In an upcoming solo show at Delphian Gallery in London, artist Rhiannon Salisbury's paintings investigate the glossy representation of women in advertising and high-end beauty campaigns to expose what she says is an "absurd dystopian reality of the capitalist dream".
"I use my paintings as a tool to investigate the role of women within a patriarchal culture," she continues. "Using colour, form, and composition as language, I am investigating western standards of beauty and the idealisation of female adolescence, within the field of advertising. I deliberately work with found imagery from aspirational fashion and lifestyle magazines, focusing on the modelling campaigns of the most luxurious brands. Composition’s and imagery are tweaked to distort and expose my dystopian perception of this capitalist dream."
Salisbury adds: "I hope that the reinterpretation of the advertisements through painting opens up a dialogue where one can re-look at the structure of ideas and references used in each highly constructed and saturated image. Using gestures which explore the borderland between a substance that is alluring in its thick luscious texture, and grotesque in its ability to turn to chaotic mush, my paint handling and synthetic colour palette seeks to strike a balance that intends to at once allure and repel the viewer."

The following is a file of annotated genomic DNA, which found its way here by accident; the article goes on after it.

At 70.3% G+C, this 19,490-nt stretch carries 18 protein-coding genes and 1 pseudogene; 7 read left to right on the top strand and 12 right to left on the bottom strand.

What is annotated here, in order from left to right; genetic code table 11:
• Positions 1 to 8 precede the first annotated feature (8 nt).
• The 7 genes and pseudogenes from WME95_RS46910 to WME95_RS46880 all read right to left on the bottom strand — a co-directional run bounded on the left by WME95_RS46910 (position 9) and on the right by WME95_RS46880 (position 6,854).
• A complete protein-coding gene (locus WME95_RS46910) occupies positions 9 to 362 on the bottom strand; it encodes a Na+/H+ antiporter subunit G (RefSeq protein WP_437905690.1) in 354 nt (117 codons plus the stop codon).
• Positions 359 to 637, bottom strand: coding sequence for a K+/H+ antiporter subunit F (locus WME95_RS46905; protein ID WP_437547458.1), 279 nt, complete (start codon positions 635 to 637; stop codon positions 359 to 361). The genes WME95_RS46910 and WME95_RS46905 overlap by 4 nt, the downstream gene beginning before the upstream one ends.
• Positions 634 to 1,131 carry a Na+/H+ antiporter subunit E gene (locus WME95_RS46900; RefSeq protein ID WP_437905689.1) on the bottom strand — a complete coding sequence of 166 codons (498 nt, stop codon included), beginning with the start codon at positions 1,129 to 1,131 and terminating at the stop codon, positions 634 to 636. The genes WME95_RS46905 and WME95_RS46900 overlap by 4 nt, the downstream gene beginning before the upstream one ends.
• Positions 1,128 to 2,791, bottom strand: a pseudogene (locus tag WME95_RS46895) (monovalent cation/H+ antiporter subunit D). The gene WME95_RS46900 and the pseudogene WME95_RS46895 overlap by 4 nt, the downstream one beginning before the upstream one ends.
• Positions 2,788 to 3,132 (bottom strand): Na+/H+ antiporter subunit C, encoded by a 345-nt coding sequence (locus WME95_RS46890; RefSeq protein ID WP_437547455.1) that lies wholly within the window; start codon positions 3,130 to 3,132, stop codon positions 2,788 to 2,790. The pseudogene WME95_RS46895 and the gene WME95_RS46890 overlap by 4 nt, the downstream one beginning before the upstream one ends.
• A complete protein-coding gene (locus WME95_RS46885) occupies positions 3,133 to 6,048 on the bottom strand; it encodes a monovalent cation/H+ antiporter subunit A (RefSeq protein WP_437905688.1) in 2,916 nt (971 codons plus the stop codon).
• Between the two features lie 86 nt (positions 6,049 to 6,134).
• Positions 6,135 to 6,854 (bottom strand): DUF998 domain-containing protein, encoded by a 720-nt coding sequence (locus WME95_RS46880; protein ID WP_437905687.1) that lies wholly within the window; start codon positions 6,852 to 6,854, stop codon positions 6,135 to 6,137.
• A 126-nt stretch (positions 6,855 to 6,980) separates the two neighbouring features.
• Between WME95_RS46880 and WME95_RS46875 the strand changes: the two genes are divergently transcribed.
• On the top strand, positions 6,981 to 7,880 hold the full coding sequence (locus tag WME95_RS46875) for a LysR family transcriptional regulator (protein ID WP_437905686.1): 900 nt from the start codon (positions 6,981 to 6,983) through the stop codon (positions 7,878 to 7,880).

Inspired by serious literary and philosophical works such as The Society of the Spectacle by Guy Debord and The Yellow Wallpaper by Charlotte Perkins Gilman, her process begins from selecting through an archive of advertisement imagery sourced through high-end beauty campaigns online and magazines.
The resulting paintings, entitled Habitual Submission, show the disturbance caused by the social pressures born of the mass media machine. The images morph into a synthetic chaotic mush which seeks to simultaneously allure and repel us. By decontextualising the original image, she engages with an otherwise unobtainable dialogue of beauty.
On show at Delphian Gallery until 8 October, Habitual Submission by Rhiannon Salisbury hopes to disrupt and reclaim the space these luxurious images occupy. If you like, call it a feminist manifesto for our current times.
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